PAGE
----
- A commercial fruit dryer was preheated to 160°F (71°C).
- A fruit peeler was used to remove a 3/8” wide (1 cm) strip of peel from around the circumference at the calyx end of the fruit.
- Samples were put on a drying tray and dried for 9 hours at 160°
After 9 hours the samples were stored in Ziploc® bags and sent to a laboratory for a nutrition analysis.
- The UTC fruit was stored following the Honeycrisp storage recommendations (Hanrahan and Blakey, 2017) and apples were evaluated after 2, 4, 6, 8 and 12 weeks of cold storage.
Results and Discussion:
All UTC fruit showed a similar pattern in developing bitter pit. After 4-8 weeks of an exponential rise in bitter pit incidence, the expression of additional bitter pit in the remaining fruit slowed down and eventually approached zero (see Figure 2). After a 12 week storage period, Honeycrisp apples from orchard 1 showed in average 10 apples with symptoms (25%), from orchard 2, 26 apples (64%), from orchard 3, 19 apples (48%), from orchard 4, 12 apples (30%) and from orchard 5, 8 apples (19%) had developed bitter pit.
In orchard 1, all methods predicted the right amount of bitter pit (Figure 3). The Ethephon method was most accurate. In orchard 2 and 3 none of the methods predicted the amount of bitter pit accurately. Ethephon was the method with the closest prediction 37% and 33% off, respectively (Figure 3).
One aspect of bitter pit prediction that is not considered in any of the current methods involves the amount of fruit left in the orchard due to bitter pit at the time of harvest. The average in-field loss from bitter pit was between 1% and 22% (Figure 4). In both, orchard 1 and 2, we determined that 7% of fruit was left in the field due to bitter pit. Orchard 3 had more in-field bitter pit with an average of 22% of the crop with discernable bitter pit symptoms before harvest. Orchards 4 and 5 had a relatively small loss to bitter pit: 4 and 1%. After 12 weeks in storage, between 25% and 64% of the apples harvested symptom free had developed bitter pit. Orchard 1 developed 25%, orchard 2 64%, orchard 3 48%, orchard 4 30% and Orchard 5 19% bitter pit in storage. This means that one cannot predict storage bitter pit potential based on field symptom expression severity alone. For example: we had two orchards with low bitter pit incidence in the field (7%). However, one orchard developed 25% bitter pit in storage, while 64% of fruit from the second orchard developed bitter pit (Figure 4). The orchard with the highest preharvest loss due to bitter pit, was not the worst orchard for bitter pit development in storage.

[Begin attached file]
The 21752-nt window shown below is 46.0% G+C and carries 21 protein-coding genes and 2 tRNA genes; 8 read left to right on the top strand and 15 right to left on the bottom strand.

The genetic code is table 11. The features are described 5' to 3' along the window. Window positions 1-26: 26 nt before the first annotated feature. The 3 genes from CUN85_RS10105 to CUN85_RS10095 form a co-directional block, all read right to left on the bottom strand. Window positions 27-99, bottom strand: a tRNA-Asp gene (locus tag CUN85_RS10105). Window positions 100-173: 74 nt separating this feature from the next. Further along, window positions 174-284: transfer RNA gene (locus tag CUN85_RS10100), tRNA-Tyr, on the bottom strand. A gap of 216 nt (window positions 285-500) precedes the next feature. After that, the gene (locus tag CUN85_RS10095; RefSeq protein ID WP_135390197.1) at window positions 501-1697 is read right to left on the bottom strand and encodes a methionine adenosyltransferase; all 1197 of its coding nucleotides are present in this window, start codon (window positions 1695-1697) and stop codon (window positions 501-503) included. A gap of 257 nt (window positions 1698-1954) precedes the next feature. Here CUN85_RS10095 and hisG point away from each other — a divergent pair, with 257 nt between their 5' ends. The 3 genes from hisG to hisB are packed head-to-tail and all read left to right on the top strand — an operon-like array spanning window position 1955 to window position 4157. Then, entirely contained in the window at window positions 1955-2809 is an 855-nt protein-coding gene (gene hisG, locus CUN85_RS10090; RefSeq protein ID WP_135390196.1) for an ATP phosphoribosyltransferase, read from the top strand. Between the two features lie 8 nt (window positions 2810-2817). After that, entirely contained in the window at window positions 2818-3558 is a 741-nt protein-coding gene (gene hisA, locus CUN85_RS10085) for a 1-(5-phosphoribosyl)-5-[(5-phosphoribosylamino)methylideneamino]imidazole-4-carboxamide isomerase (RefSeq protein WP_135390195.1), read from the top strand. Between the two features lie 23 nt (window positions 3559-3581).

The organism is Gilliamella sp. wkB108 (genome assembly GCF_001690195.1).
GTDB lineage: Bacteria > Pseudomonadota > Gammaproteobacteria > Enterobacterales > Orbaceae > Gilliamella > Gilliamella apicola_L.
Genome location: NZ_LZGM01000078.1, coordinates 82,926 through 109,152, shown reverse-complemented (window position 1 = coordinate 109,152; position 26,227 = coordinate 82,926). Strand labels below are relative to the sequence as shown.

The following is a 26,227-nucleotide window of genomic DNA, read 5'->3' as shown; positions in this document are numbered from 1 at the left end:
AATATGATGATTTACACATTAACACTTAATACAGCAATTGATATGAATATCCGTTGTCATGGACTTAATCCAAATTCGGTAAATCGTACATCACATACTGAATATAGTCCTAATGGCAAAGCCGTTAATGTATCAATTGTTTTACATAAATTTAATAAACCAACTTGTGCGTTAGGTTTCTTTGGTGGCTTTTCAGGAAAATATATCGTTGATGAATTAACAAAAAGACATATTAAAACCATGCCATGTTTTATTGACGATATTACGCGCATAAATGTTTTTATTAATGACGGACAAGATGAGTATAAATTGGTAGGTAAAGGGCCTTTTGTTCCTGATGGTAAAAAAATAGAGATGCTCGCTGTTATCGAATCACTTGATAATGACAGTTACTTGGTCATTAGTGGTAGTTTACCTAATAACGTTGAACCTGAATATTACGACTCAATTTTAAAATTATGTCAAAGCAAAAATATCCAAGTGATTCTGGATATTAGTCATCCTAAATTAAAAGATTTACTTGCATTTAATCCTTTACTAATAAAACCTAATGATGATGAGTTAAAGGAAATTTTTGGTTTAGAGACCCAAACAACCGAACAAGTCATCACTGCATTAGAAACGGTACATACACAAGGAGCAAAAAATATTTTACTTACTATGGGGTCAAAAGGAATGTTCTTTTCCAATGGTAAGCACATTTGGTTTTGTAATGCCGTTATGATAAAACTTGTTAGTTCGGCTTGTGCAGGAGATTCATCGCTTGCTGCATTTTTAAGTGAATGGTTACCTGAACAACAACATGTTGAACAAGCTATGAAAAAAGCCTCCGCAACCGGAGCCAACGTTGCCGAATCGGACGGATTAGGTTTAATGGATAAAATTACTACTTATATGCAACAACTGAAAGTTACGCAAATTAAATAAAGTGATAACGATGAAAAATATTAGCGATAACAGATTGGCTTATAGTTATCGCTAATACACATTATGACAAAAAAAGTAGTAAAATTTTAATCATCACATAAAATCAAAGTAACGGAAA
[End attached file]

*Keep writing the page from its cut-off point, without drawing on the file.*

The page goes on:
All methods should be repeated for at least one more year, to generate reliable results. The 2017 data indicates that the Ethephon method is relatively fast, reliable and inexpensive. A general finding from 2017 is that all the methods predict bitter pit in storage better when in field bitter pit development was low. A major problem in evaluation of the Penn State method is the missing mathematical formula used to calculate percentages of bitter pit, which cannot be surmised from the published table (Marini and Baugher, 2017).
Acknowledgement: We would like to thank the cooperating growers and Garrett Bishop (G.S. Long, Yakima) for their generous donation of experimental fruit and laboratory costs.
Additional suggested reading material:
Bitter pit identification http://entomology.tfrec.wsu.edu/Cullage_Site/Physiol_BP.html
Tree Fruit Research Commission
Baugher Auxt, T., Marini, R., Schupp, J.R. and Watkins, C.B. (2017) Prediction of Bitter Pit in ‘Honeycrisp’ Apples and Best Management Implications. HortScience 52(10):1368-1374.
Eksteen, G.J., Ginsburg, L. and Visagie, T.R. (1977) Post-harvest prediction of bitter pit. Dec. Fr. Gr. 27(1), 16-20.
Hanrahan, I. and Blakey, R. (2017) Honeycrisp storage recommendations revisited. http://treefruit.wsu.edu/article/honeycrisp-storage-recommendations-revisited/
Marini, R., Baugher Auxt, T. (2017) Fruit Disorders – New Tool to Assess the Potential for Bitter Pit in Honeycrisp. https://extension.psu.edu/fruit-disorders-new-tool-to-assess-the-potential-for-bitter-pit-in-honeycrisp PennState Extension.
Ostenson, H. (2012) Learn to store Honeycrisp. http://www.goodfruit.com/learn-to-store-honeycrisp/ Good Fruit Grower (Article by Melissa Hansen).
Torres, E., Recasens, I., Peris, J.M. and Alegre, S. (2015) Induction of symptoms pre-harvest using the ‘passive method’: An easy way to predict bitter pit. Postharvest Biology and Technology 101(2015):66-72.
USDA (2017) Washington Tree Fruit Acreage Report 2017. https://www.nass.usda.gov/Statistics_by_State/Washington/Publications/Fruit/2017/FT2017.pdf